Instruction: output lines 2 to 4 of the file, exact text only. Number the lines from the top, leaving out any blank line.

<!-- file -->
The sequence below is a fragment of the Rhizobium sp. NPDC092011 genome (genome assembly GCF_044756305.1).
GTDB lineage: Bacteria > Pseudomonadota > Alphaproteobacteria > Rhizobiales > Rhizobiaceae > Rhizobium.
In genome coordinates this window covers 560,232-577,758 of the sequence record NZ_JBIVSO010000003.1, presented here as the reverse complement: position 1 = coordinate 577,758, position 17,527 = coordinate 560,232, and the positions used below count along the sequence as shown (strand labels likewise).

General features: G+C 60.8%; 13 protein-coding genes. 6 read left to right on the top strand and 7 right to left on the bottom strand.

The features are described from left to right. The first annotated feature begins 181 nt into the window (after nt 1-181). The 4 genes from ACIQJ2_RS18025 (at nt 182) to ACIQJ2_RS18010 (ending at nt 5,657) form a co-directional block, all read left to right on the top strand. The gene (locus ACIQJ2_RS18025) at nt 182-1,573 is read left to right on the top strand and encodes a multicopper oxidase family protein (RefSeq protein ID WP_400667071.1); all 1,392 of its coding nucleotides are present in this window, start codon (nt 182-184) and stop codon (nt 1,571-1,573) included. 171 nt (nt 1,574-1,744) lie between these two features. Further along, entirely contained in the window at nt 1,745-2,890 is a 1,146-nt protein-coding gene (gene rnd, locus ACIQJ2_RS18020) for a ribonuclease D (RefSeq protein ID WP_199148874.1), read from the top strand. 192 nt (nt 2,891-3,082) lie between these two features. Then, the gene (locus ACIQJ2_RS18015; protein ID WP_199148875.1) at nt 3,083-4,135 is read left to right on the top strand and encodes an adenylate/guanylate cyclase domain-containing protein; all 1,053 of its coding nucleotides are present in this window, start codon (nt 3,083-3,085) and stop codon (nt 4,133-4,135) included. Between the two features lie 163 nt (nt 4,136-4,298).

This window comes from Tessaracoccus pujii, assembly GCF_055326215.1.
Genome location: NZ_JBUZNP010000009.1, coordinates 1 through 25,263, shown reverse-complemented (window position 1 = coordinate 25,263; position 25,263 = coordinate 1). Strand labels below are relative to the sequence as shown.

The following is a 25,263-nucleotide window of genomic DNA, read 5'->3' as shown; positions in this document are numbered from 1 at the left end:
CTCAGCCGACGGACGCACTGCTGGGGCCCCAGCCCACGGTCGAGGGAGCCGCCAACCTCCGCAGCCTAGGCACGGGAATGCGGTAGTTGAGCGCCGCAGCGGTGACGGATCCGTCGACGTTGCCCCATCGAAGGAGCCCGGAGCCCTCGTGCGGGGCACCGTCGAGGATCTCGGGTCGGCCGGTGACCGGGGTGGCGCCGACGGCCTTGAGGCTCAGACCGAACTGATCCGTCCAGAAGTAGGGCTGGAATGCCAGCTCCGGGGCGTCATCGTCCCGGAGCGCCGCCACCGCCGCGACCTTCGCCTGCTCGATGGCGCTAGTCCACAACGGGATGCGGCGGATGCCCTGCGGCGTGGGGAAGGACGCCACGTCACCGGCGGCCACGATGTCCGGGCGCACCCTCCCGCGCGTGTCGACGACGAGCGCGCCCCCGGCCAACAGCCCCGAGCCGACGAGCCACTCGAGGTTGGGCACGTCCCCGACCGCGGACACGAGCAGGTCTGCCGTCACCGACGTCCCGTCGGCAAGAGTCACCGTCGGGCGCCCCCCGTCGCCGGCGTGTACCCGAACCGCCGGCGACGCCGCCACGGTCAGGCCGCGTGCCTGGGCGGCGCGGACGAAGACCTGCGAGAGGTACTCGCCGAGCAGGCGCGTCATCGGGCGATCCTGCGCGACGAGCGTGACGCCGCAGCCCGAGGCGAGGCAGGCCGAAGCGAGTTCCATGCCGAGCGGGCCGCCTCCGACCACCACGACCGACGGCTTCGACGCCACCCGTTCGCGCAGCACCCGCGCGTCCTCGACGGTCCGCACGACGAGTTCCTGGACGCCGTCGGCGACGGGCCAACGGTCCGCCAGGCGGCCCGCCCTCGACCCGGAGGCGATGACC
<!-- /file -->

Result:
GTDB lineage: Bacteria > Pseudomonadota > Alphaproteobacteria > Rhizobiales > Rhizobiaceae > Rhizobium.
In genome coordinates this window covers 560,232-577,758 of the sequence record NZ_JBIVSO010000003.1, presented here as the reverse complement: position 1 = coordinate 577,758, position 17,527 = coordinate 560,232, and the positions used below count along the sequence as shown (strand labels likewise).

General features: G+C 60.8%; 13 protein-coding genes. 6 read left to right on the top strand and 7 right to left on the bottom strand.